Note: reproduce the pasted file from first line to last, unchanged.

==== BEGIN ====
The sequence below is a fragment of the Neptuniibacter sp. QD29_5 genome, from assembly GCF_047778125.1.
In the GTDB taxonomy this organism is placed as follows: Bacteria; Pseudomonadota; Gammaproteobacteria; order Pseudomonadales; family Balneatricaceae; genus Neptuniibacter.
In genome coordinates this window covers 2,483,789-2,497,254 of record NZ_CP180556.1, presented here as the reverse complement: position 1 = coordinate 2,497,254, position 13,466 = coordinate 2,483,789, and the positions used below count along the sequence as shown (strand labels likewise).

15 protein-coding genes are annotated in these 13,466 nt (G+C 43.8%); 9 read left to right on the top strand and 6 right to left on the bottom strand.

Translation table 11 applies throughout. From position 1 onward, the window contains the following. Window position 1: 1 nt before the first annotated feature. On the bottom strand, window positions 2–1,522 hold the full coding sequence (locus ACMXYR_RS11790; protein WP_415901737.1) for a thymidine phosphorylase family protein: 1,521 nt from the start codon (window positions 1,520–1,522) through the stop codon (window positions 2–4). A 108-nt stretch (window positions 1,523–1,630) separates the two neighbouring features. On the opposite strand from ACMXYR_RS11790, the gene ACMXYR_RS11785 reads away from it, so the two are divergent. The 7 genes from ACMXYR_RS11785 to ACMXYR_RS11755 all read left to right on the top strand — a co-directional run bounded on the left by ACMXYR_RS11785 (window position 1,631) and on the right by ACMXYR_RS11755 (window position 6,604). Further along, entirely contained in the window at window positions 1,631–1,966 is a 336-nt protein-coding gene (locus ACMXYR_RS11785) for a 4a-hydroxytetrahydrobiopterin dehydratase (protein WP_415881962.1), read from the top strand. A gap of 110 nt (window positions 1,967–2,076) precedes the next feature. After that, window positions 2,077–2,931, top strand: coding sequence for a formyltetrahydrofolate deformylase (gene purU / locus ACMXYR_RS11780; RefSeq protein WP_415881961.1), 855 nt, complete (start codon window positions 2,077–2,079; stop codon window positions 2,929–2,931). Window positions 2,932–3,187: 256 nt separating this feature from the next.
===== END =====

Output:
The sequence below is a fragment of the Neptuniibacter sp. QD29_5 genome, from assembly GCF_047778125.1.
In the GTDB taxonomy this organism is placed as follows: Bacteria; Pseudomonadota; Gammaproteobacteria; order Pseudomonadales; family Balneatricaceae; genus Neptuniibacter.
In genome coordinates this window covers 2,483,789-2,497,254 of record NZ_CP180556.1, presented here as the reverse complement: position 1 = coordinate 2,497,254, position 13,466 = coordinate 2,483,789, and the positions used below count along the sequence as shown (strand labels likewise).

15 protein-coding genes are annotated in these 13,466 nt (G+C 43.8%); 9 read left to right on the top strand and 6 right to left on the bottom strand.

Translation table 11 applies throughout. From position 1 onward, the window contains the following. Window position 1: 1 nt before the first annotated feature. On the bottom strand, window positions 2–1,522 hold the full coding sequence (locus ACMXYR_RS11790; protein WP_415901737.1) for a thymidine phosphorylase family protein: 1,521 nt from the start codon (window positions 1,520–1,522) through the stop codon (window positions 2–4). A 108-nt stretch (window positions 1,523–1,630) separates the two neighbouring features. On the opposite strand from ACMXYR_RS11790, the gene ACMXYR_RS11785 reads away from it, so the two are divergent. The 7 genes from ACMXYR_RS11785 to ACMXYR_RS11755 all read left to right on the top strand — a co-directional run bounded on the left by ACMXYR_RS11785 (window position 1,631) and on the right by ACMXYR_RS11755 (window position 6,604). Further along, entirely contained in the window at window positions 1,631–1,966 is a 336-nt protein-coding gene (locus ACMXYR_RS11785) for a 4a-hydroxytetrahydrobiopterin dehydratase (protein WP_415881962.1), read from the top strand. A gap of 110 nt (window positions 1,967–2,076) precedes the next feature. After that, window positions 2,077–2,931, top strand: coding sequence for a formyltetrahydrofolate deformylase (gene purU / locus ACMXYR_RS11780; RefSeq protein WP_415881961.1), 855 nt, complete (start codon window positions 2,077–2,079; stop codon window positions 2,929–2,931). Window positions 2,932–3,187: 256 nt separating this feature from the next.